Author interview with Robert Fabbri

Author interview with Robert Fabbri

In my search to find more interesting read I came across the books of Robert Fabbri and his Vespasian series. I have always enjoyed a good Roman fiction story and his series proves to be just that. Telling the tale of young Titus Flavius Vespasianus and his rise through the ranks in the military. But what makes this series quite different is that it started of in a way that I haven't seen before, from the birth of Vespasianus, and hereby Robert Fabbri gives this story quite a unique and most interesting start, and showed Vespasianus in a more than relatable way when he had his hardships. So far I have read the first book and I am hooked so far. It has great references to the Rome of old, the political intrigue and backstabbing that you know and above all some magnificent large and small scale battles.   

So far the series consists of four books:Tribune of Rome published 2011, Rome's Executioner published 2012, False God of Rome published last January 2013, and soon to come Rome's Fallen Eagle this January 2014. but if you continue reading you know that Robert Fabbri has a lot more in store for you!

Author bio:
Robert Fabbri was born in Geneva in 1961. He was educated at Christ’s Hospital School, Horsham and London University. He worked for twenty-five years as an assistant director in the film and television industries.

Having had his fair share of long, cold nights standing in the rain in muddy fields and unbearably hot days in deserts or stuffy sound stages he decided to start writing.

Being a life-long ancient war-gamer with a collection of over 3,500 hand-painted 25mm lead soldiers and a lover of Roman Historical Fiction the subject matter was obvious.


Hi Robert, welcome to The Book Plank and for taking you time to answer these few questions.

BP: First off, could you give us a short introduction of who Robert is? What do you like to do when not writing, your likes/dislikes?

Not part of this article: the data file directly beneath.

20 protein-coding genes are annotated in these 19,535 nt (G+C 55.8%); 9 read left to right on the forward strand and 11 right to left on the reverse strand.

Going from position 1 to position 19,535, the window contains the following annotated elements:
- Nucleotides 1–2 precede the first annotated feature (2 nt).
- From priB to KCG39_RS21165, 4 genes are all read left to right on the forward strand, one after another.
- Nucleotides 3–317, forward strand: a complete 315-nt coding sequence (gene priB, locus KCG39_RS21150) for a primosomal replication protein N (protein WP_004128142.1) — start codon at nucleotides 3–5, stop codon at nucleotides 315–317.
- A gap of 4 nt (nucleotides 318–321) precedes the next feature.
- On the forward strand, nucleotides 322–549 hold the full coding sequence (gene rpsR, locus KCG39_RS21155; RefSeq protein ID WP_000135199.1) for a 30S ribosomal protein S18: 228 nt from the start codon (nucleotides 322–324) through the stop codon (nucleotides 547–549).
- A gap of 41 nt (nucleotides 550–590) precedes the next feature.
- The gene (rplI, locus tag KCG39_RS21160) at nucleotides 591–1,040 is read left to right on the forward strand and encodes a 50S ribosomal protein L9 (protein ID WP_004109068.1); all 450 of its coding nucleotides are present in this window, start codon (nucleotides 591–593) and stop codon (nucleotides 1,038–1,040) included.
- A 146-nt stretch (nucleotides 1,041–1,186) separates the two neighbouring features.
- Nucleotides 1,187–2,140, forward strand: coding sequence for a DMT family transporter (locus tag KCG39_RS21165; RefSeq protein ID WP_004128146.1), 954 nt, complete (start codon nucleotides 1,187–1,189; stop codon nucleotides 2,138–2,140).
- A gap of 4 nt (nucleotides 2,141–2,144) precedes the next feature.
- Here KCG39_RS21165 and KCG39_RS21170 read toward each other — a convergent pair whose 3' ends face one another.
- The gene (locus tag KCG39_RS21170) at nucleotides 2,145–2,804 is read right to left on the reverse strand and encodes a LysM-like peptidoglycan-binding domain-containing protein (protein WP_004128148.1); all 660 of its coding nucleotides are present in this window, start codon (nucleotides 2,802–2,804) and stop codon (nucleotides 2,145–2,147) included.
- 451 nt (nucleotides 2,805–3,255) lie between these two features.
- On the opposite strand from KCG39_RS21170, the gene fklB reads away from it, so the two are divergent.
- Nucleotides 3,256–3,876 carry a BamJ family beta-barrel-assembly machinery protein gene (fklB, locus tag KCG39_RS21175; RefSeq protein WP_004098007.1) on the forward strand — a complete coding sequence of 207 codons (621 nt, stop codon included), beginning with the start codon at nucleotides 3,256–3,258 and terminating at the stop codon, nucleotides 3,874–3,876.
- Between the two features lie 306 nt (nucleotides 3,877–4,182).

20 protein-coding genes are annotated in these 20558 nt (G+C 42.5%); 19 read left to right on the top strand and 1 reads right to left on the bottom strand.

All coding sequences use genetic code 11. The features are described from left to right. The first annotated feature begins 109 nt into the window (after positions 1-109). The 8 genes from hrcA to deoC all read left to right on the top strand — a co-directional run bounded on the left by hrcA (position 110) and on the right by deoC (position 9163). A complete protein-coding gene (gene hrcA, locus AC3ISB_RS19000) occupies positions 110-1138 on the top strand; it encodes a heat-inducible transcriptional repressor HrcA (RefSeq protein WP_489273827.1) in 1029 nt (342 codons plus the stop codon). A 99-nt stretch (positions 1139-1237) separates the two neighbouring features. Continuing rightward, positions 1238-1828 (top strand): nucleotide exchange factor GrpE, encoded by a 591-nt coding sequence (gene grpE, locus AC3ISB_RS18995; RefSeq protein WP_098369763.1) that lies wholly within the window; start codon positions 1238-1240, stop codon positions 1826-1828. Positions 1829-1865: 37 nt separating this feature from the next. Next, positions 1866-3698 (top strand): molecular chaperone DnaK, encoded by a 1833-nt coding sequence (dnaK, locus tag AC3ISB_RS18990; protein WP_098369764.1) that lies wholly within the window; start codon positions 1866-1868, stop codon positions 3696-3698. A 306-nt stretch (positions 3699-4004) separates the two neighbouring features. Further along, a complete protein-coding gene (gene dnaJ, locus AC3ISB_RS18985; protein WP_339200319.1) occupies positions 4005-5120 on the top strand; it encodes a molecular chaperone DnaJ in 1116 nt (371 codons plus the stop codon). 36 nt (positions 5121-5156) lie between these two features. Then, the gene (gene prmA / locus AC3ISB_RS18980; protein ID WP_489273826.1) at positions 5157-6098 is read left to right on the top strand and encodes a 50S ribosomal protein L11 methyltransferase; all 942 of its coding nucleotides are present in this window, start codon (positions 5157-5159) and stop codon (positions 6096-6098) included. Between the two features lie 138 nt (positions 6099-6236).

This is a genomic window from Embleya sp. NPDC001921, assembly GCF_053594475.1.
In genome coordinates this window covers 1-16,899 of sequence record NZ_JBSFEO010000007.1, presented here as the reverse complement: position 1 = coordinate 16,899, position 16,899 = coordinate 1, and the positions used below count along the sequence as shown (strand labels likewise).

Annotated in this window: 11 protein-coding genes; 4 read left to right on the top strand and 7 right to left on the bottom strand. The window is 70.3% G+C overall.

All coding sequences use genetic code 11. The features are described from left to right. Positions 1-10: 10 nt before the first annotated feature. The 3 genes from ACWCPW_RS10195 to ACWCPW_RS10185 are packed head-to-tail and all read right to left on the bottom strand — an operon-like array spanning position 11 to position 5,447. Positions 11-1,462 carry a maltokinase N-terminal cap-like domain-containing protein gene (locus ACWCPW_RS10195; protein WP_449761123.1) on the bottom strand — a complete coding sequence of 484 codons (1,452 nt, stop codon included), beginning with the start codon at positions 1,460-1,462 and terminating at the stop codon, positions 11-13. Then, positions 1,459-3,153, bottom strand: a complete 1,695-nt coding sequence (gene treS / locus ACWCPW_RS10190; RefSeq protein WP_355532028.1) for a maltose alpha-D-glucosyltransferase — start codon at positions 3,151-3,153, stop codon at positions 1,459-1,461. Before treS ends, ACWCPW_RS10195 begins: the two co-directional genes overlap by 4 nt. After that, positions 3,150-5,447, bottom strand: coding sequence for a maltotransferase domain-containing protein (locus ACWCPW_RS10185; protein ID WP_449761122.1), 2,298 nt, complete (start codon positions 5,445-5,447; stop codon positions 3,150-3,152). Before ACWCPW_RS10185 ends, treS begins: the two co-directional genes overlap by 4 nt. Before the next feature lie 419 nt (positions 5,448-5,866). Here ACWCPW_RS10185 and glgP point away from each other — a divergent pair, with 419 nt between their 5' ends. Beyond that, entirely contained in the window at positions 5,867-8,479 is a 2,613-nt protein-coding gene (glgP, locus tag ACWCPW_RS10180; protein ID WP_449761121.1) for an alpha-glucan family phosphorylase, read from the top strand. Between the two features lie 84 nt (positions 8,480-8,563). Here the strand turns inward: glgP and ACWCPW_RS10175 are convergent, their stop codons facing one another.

RF: I started writing five years ago to escape from my old career. Writing now takes up nearly all of my time. When I’m not working I read, watch films, travel, drink Merlot and sleep very well.

BP: Writing a book is hard, but perhaps writing a story based on history and fiction can be even harder. When and why did you decide that you wanted to write Roman fiction?
RF: In the sleeve notes for Under the Eagle by Simon Scarrow it said that “Simon decided to write the sort of book that he would want to read”. That struck a chord with me back in 1999 as I was looking for a change of career. I thought about it, researched various ideas and then sat down at the kitchen table at 1100 on 8th February 2008 and started.

BP: After getting experience with your debut Tribune of Rome, have you been able to use anything you learned in writing it in your subsequent books?
RF: I know that I’m my harshest critic so I make sure that I’m always looking over my shoulder as I write, to check that I’m not boring myself and not repeating myself.

BP: The Vespasian series currently stands at three books with the fourth one to be published in January 2014, has the series turned out the way that you wanted it to be? Or would you, if you were given the chance, rewrite certain parts?
RF: So far it’s turned out roughly how I imagined it; nothing is ever going to be exactly as the writer plotted it because you can never allow for what your characters might do – they often turn left when you expect them to turn right! I don’t think that I would rewrite much if I had the chance; however there are some sentences here and there that could be tidier and perhaps the first couple of parts of book 1 could be tightened.

BP: The Roman history is rich in many magnificent characters. How did you decide that you wanted to focus your story on Titus Flavius Vespasianus? Had you considered other characters as well?
RF: To me Vespasian was always the outstanding subject but I did look at others. Vespasian’s life stands out because during his career he served in almost every part of the empire with the exception of Hispania.  Rome, Thrace, Cyrene, Germania, Britannia, Africa, Greece and Judaea each provide a different backdrop to successive books. The fact that he survived the reigns of Tiberius, Caligula, Claudius – in the form of his wives and freedmen – and Nero and went on to win a civil war and become emperor is a feat in itself. I looked at his life and discovered that the story was already half-written; I just had to tie all the episodes together.